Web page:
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  1. #1
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    Question Domain names and trademarks

    Hey yall,

    Could someone please explain the rule on registering domain names that infringe on trademarks? For instance, if someone registers the name theipod.com, then uses that site as a community site for ipod users, does Apple have the right to sue and take the name? Thanx........

  2. #2
    Formerly known as RockNRollPig Shpigford's Avatar
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    It's quite a touch subject. Technically, if the company owns the tradmark, they could make you either give them the domain if it was causing issues. As an example though, said you had a site you wanted to call Tha iPod (yes, "tha"...like the rappers say ) and your domain name would be thaipod.com. Then that uses Apple's tradmarked name. But according to your domain name, you could argue.."no it's Thai Pod" At that point it's not an issue with the trademark anymore.

    I have The Apple Blog and haven't had any beef with Apple and there are TONS of other sites out there that use things like "mac" and "ipod" and what not and really never have issues. As long as you don't claim to be associated with the company, I doubt you'll have any issues.

  3. #3
    SitePoint Guru Marubozo's Avatar
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    The biggest issue with domains and trademarks is when it can confuse the end-user. So for example, using theipod.com and then offering a community for users, apple might let you get away with it if you do not sell any products or accessories, and clearly state you are not affiliated with apple in any way, etc. But if you were to open theipod.com and sell MP3 related products or services, you can be pretty sure that won't last very long.

    I have read a few cases where a company, let's say for example, called Widget Factory has their corporate website called thewidgetfactory.com, and the word widget is trademarked. But a company comes along and registers a domain such as cheapwidgets.com. This company sells products that are in no way even similar to what Widget Factory makes, so since there is no deliberate confusion of products or intent to mislead or gain sales by using the term "widget".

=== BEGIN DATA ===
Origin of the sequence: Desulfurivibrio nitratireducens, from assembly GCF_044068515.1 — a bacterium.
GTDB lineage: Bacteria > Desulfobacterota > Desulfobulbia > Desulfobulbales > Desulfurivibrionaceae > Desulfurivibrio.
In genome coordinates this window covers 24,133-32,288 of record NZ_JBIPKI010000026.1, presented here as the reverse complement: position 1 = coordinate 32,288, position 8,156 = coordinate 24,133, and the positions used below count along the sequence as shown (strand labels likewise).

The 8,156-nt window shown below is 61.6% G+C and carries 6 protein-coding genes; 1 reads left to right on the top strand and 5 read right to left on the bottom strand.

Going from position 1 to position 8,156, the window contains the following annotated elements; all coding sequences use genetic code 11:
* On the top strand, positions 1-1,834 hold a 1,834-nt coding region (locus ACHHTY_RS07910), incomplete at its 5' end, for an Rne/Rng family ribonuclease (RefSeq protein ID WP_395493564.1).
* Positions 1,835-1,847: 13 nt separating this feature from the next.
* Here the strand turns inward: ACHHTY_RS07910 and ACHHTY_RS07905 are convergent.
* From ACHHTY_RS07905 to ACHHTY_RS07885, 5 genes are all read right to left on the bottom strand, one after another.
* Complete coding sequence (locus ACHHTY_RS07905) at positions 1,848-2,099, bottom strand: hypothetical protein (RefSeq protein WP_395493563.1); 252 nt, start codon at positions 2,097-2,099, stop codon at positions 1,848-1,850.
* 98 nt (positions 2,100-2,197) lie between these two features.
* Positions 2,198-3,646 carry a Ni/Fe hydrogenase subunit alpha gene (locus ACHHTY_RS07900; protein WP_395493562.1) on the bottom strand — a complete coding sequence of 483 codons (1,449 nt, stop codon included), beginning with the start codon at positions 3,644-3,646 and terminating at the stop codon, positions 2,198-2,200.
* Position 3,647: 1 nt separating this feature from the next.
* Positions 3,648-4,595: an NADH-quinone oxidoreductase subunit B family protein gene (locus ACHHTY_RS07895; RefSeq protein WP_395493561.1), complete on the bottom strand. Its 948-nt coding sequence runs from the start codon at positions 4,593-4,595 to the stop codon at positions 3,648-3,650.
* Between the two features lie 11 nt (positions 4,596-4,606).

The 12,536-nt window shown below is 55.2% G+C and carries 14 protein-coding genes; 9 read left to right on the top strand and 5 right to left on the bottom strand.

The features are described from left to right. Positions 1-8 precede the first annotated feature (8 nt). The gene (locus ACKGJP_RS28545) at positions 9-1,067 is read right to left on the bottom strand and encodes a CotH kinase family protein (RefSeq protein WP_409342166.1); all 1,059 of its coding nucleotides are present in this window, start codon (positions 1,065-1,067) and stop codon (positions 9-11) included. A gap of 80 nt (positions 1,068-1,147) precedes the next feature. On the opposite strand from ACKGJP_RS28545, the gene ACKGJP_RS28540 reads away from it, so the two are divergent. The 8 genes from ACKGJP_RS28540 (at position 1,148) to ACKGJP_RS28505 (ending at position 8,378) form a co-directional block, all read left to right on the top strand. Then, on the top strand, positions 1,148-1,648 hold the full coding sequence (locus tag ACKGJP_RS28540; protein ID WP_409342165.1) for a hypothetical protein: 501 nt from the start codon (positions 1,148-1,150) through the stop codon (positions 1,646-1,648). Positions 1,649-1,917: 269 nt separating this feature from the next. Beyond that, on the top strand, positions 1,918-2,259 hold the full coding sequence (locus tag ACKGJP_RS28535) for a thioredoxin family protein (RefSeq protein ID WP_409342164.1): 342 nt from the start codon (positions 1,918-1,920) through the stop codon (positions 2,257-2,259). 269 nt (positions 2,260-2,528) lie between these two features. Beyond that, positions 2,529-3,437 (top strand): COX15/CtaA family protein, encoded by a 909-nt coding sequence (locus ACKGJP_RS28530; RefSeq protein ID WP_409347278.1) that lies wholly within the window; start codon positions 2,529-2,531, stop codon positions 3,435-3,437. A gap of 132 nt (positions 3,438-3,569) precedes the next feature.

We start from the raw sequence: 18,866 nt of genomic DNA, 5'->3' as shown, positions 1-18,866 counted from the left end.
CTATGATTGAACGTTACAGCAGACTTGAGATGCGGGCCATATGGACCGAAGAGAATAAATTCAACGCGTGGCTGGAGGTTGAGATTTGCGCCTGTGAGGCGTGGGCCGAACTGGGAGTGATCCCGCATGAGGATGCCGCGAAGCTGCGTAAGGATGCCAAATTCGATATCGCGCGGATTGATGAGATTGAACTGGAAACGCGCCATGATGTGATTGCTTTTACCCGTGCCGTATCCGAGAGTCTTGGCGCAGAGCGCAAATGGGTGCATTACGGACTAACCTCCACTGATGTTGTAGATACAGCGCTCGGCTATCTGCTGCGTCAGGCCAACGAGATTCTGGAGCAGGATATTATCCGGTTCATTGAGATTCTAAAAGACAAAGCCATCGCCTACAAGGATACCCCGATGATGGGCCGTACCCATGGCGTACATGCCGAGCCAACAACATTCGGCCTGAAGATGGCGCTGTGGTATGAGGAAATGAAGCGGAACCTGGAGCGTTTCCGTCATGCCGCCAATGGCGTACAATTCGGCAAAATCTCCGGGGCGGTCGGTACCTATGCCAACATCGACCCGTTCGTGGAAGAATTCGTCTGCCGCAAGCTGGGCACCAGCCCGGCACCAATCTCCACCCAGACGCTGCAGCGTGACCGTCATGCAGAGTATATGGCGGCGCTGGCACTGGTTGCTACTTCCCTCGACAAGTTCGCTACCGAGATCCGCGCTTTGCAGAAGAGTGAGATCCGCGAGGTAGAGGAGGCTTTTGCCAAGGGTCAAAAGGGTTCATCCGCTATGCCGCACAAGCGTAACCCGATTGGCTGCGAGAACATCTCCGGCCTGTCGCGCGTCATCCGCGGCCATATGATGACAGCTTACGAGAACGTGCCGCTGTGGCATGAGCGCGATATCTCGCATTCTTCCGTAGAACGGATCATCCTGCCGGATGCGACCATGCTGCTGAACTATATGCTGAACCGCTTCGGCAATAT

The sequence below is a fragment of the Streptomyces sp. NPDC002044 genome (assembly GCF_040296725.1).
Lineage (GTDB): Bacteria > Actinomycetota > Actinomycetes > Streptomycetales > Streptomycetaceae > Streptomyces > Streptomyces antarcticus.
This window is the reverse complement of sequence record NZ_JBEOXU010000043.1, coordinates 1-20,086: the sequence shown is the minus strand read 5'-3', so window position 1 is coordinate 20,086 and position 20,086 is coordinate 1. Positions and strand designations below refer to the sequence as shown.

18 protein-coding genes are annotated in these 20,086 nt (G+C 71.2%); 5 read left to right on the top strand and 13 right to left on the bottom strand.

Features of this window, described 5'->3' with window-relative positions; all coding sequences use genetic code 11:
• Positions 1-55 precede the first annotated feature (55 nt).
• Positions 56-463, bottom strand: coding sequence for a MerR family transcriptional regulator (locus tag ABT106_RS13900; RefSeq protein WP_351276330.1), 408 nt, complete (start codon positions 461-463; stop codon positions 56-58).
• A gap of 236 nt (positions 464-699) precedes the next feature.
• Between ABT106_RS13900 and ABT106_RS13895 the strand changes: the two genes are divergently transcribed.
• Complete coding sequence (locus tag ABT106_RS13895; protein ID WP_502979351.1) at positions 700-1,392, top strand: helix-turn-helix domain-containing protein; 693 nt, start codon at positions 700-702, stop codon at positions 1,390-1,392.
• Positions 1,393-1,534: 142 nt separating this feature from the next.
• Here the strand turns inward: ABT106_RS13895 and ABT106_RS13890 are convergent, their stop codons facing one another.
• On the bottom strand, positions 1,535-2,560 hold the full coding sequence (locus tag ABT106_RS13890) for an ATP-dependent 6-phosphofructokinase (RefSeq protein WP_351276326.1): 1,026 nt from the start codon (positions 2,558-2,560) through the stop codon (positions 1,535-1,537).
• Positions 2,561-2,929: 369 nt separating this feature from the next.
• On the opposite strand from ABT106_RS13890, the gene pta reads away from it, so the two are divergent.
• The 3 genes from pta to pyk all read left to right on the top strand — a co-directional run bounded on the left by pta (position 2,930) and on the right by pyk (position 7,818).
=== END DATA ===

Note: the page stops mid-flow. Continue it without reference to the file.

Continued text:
But trademark laws are not as black and white as others, and each instance is completely different. It also depends on how the company with the trademark wants to persue action. For example, theipod.com might technically be infringing, but if Apple sees this as a positive relationship to promote their product, they may opt to not worry about it, or vice versa.

  4. #4
    SitePoint Wizard silver trophy
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    As RockNRollPig explained, trademarks can at times be murky. What generally matters is the amount of possible confusion or infringement. If you register thaipod.com and run a site called Thai Pod about Thai food, Apple will have very little power over you. However, if you title the site Thai Pod but have links to ipod affiliate programs or discuss the apple ipod the confusion remains there. Furthermore, even if the site is not confusingly similar, if there is an element of competition (i.e. you sell your own mp3 player) they can go after you for direct infringement. Each case is different and each company handles them differently; it may be in your best interest to contact Apple and request permission to use a certain domain. Lay out the intent of your site, explain any possible ways which you will profit from the site and expect a cookie-cutter response which will most likely say no. Even if it takes you a few weeks and several letters/emails you will be much more certain that you won't get sued in 3 months then you would be just running the site.
    - Ted S

  5. #5
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    OK I understand now...thanks!

  6. #6
    SitePoint Wizard realestate's Avatar
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    It depends. In this case, probably yes, they can take it from you.

  7. #7
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    Seeking agreement from Apple would be the way to go from here. If the site is a community site for ipod users they'll probably be willing to allow it, even if the owners make some profit from affiliate links (and if they obtain written approval then it counts in their favour even if the company later change their mind). On the other hand, if someone makes any profit* from the site without permission of the copyright holder then "fair use" laws are unlikely to apply, and the company has a strong case for taking the domain off you and/or forcing you to shut down if they choose to do so.

    *even Adsense covering some of the hosting costs can be considered commercial gain


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